Let’s start with standard Redbook CD tests. At 1 kHz, the 93 had 0.013% THD+N, and the 93NE had 0.009%, while the 95 – in the third graph using the RCA output rather than the balanced output – had 0.004% distortion. The fourth graph is the 95 using the balanced XLR output, and all subsequent graphs for the 95 also use the XLR output. Distortion was the same as with the RCA unbalanced output: 0.004%. However, the XLR output delivered twice the voltage. What this means is that you will be able to turn the volume control down, and this will result in less overall noise. Some preamplifiers with true balanced inputs take into account the increased voltage at the XLR input so that you don’t have to change the volume control when switching between the XLR inputs and another source which might be connected to RCA inputs, however, you will still have less noise with the XLR input.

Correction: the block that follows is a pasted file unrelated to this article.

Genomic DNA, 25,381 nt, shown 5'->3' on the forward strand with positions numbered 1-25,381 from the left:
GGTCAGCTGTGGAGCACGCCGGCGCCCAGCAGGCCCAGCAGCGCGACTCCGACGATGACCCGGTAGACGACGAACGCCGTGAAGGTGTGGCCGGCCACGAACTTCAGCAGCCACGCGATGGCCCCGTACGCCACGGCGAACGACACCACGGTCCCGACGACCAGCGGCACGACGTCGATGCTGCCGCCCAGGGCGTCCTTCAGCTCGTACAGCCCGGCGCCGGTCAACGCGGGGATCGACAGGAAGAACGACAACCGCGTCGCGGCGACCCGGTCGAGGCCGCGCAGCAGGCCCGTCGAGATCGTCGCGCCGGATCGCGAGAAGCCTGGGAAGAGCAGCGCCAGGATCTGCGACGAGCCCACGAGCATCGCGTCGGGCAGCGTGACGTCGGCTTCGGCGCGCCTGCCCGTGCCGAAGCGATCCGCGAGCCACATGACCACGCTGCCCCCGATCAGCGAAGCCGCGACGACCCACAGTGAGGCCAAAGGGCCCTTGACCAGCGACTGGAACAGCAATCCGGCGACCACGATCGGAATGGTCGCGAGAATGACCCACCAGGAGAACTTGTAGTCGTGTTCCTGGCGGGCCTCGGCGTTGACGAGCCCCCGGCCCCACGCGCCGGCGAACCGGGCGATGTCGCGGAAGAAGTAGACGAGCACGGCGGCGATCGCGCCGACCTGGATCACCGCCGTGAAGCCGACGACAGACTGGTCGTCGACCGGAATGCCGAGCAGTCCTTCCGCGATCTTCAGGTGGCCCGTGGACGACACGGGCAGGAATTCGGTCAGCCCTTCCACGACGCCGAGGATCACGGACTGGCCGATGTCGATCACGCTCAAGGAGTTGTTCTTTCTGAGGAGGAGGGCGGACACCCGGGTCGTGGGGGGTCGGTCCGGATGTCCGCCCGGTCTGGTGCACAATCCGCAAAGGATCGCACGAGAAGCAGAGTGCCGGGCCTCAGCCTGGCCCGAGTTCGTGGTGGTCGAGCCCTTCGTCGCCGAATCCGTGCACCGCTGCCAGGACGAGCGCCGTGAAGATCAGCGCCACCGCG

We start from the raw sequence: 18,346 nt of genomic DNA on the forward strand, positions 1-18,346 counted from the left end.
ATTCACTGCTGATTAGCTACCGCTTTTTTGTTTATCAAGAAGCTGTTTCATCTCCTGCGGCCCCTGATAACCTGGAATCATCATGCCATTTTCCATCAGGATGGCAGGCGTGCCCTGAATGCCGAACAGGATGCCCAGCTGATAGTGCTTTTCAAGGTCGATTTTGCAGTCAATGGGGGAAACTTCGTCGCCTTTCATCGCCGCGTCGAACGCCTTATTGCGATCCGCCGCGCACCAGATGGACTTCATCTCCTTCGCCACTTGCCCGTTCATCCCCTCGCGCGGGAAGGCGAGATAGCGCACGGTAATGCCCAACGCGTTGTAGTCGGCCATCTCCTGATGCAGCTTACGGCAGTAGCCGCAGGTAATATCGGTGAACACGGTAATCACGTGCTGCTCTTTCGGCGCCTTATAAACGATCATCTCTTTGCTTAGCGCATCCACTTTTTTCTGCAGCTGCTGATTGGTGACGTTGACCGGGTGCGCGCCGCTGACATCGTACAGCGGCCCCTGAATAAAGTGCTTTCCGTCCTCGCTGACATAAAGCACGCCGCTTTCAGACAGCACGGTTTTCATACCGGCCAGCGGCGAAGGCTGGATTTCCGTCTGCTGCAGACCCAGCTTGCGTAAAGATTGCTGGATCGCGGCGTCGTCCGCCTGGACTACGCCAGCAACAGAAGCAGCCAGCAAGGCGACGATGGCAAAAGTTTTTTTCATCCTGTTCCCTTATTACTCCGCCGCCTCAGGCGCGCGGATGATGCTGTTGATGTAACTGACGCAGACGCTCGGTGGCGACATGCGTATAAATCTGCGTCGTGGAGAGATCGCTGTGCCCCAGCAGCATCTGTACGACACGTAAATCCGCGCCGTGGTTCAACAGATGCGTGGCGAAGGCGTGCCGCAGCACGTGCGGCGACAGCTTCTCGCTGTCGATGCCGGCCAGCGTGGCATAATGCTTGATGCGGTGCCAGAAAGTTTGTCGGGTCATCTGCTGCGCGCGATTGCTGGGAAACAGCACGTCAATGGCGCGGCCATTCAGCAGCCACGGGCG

Compare the 93 with the 93NE and you will see that the 93 has third and fifth order (odd ordered) distortion peaks, while the 93NE only has a second order (even ordered) peak. The change from odd ordered to even ordered distortion is part of what you get for the additional $400 in the 93NE.
Using 19 kHz and 20 kHz test signals, there was no visible B-A peak at 1 kHz with either player. There was a small 1 kHz peak with the 93NE. Side bands to the fundamentals were minimal with the 93, none with the 93NE (although there were higher peaks in the out of audible band region), and also none with the 95.